Welcome to the “thrilling” follow-up to Supergirl‘s dangerous cliffhanger. Let’s just get this over with.
Spoilers beyond this point. Do not read if you plan to watch the episode first.
The episode starts off with some excitement: we see J’onn rescue Kara from her plummet to Earth at literally the last minute, as Brainy and Alex watch on in horror. Having been returned to the DEO, Kara is ushered to a room where they can treat her with the magical Kryptonian cure-all that is yellow sun. Unfortunately, it isn’t enough because the entire atmosphere is Kryptonite infused, and therefore the very air around her is killing her. But fear not, dear readers, because apparently the DEO has Kryptonite shields that will block some of the radiation that is bombarding National City’s favorite (only?) heroine.
This is about all we see of the present situation, though, as we are rushed into the origin story of this season’s bad guy. Now, normally, I would be ecstatic to get some villain origins, but this is not a good origin story. This is a full episode of racism and hatred born out of next to nothing. Not to mention that it feels a lot like Supergirl almost dying was a plot device just to give us this episode, which I think is very unnecessary. We could still have a villain-centric episode without having to bracket it with the “main” plot.
Our villain’s name is Ben Lockwood and we watch him evolve from a man who defends aliens to his racist (species-ist) father to a full-blown species-ist after he gets caught in the crossfire of an alien defending himself from an angry mob of his father’s employees. The episode takes us through two years of Ben’s life, as various alien invasions destroy his home and help his father commit suicide when he enters his rundown factory. We are forced to watch as he becomes more and more unstable, to the point where he loses his tenure at National City University for spouting anti-alien opinions under the thin guise of history lessons. Coming closer to the present we see him meet Mercy Graves, who helps him to further his hate crimes against aliens by giving him body armor and a new target. Remember J’onn’s friend, Fiona? The one he’s been trying to track down for a whole episode? Well, she was Ben’s first real target as Agent Liberty. If only Alex had listened to J’onn when he tried to tell her about his missing friend last episode. Maybe this Agent Liberty business would be mostly over by now.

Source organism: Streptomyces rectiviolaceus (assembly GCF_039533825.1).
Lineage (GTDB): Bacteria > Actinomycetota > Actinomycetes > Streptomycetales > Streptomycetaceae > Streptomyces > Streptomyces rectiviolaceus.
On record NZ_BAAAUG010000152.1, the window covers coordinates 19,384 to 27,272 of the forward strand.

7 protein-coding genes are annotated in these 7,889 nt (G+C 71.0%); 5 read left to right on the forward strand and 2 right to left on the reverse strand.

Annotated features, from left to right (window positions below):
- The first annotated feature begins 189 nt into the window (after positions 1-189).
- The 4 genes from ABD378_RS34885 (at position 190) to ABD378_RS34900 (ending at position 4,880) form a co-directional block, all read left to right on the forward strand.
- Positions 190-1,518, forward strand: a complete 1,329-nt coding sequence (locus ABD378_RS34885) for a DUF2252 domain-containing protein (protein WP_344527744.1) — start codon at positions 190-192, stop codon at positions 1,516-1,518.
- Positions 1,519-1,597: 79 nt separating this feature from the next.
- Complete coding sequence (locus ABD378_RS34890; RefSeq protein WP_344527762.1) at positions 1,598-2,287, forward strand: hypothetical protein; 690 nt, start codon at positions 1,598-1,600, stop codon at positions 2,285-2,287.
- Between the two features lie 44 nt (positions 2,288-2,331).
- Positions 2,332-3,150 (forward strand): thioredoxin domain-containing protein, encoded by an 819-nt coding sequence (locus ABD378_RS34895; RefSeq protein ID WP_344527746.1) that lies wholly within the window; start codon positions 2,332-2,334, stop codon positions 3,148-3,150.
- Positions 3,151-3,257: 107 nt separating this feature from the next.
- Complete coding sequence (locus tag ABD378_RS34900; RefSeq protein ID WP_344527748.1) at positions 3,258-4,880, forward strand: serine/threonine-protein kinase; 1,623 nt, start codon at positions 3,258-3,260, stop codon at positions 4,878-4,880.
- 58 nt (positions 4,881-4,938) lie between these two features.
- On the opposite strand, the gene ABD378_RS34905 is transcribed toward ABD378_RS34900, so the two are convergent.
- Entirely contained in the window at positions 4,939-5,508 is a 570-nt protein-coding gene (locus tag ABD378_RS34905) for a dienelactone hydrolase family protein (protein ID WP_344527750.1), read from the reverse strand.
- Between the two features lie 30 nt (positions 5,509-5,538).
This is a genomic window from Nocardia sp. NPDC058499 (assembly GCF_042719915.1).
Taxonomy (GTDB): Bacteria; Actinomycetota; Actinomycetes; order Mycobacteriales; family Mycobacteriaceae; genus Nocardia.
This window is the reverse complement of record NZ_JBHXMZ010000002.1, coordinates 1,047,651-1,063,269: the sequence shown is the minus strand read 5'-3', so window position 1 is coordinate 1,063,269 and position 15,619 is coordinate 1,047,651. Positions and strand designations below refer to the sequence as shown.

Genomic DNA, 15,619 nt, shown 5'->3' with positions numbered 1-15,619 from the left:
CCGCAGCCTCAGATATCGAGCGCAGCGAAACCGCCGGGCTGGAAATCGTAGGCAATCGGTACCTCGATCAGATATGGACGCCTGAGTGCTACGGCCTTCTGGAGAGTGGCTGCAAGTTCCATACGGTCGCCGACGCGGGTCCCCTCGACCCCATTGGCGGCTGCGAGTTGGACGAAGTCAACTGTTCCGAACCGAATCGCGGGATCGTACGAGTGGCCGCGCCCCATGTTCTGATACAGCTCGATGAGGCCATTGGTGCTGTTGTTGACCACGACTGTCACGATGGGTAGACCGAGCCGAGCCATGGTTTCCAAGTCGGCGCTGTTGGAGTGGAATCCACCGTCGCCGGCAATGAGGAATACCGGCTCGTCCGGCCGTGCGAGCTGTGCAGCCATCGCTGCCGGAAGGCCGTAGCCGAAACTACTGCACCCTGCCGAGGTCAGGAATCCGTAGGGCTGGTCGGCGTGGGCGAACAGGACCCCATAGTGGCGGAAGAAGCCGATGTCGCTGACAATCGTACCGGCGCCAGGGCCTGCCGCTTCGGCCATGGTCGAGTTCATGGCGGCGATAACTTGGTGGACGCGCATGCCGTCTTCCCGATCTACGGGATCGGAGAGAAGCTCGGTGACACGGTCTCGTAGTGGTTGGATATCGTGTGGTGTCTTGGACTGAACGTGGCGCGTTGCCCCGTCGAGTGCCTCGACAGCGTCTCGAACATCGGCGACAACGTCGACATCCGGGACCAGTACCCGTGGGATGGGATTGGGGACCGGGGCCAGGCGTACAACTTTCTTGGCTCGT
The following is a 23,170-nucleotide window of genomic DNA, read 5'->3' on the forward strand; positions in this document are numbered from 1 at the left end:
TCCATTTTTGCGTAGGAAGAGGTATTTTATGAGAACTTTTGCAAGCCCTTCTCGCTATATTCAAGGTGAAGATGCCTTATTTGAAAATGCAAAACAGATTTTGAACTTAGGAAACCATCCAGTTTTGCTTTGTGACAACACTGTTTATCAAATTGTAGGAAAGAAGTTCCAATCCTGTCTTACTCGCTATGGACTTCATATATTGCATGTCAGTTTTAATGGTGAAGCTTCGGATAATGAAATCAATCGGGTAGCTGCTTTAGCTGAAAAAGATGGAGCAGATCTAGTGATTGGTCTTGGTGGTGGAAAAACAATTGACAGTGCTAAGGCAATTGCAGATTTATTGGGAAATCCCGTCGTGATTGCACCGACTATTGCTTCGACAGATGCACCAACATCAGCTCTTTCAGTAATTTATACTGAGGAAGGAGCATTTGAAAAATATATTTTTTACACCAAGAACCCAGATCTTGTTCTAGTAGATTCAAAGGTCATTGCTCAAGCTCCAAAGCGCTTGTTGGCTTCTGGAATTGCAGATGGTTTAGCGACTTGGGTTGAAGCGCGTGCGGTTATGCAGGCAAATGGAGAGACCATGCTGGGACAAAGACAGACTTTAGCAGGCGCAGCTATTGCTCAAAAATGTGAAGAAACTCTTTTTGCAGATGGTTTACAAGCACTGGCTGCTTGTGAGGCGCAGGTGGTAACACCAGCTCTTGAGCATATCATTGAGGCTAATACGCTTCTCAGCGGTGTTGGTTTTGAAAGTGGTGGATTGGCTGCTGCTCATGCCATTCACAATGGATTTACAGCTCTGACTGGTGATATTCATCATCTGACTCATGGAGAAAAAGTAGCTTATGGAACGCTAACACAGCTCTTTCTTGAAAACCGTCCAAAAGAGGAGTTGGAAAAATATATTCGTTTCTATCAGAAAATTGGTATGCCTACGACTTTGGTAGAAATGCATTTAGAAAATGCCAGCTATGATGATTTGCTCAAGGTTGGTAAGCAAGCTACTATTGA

Back in the present timeline, we see that, while Supergirl isn’t actively dying anymore, the shield and yellow sun lamps aren’t capable of clearing the radiation from her system fast enough. In other words, she’ll die if she stays on Earth but she’s too weak to survive leaving Earth. Alex, in a last ditch effort to save her sister, calls in Lena Luthor, who seals Supergirl in some sort of super spacesuit that will keep her from dying until they can find a more permanent solution. Our final moments this episode are still not of Red Daughter, but rather of Ben Lockwood preventing Mercy from killing the DEO-traitor because Ben thinks Jensen can get them into the DEO so they can finish off Supergirl.
I’m going to be incredibly honest here when I say that if I wanted to see a white cisgender male marginalize an entire group then I would just watch documentaries and the news. I do not come to Supergirl to see this sort of thing. And while I sort of understand the writers framing such an issue within the world of the show, I am not interested in watching it. I am interested in villains who have real motivations beyond “aliens put my dad out of business” or “an alien attacked me out of self defense and didn’t get punished for it.” Let’s get this Agent Liberty nonsense over with so I can finally see Red Daughter. Please: I actually don’t know how much more of this Agent Liberty story I can take.
Rating: 0.5 yellow sun lamps out of 5
-Ben’s dad refused to update his steel company to be able to work with Alien Steel™ and went out of business as a result of his poor business decision. You can’t blame aliens for that.
-That was the shortest “lesson” that didn’t even teach your students about the thing you were supposed to be teaching. Ranting about progress is not the same as teaching Manifest Destiny.
-“Can’t say I’m surprised to hear that from someone of your complexion” can’t say I’m surprised that your students walked out and that your boss is about to fire you.
-Oh no. You did not just follow this poor girl to the bar.
-Thank you for giving him a lesson on consent and touching people, Kara.
-But you probably can’t pull off Beastie Boys, so just do Africa by Toto for Karaoke Night.
-“Raise Georgie the way I raised you.” Please do not raise Georgie the way your dad raised you, Ben. Your dad ruined you.
-Lena Luthor offers to do something nice for you, and gives you advice about not turning into a villain like Lex and you throw it back in her face.
-But you wish you could be as good a villain as Lex.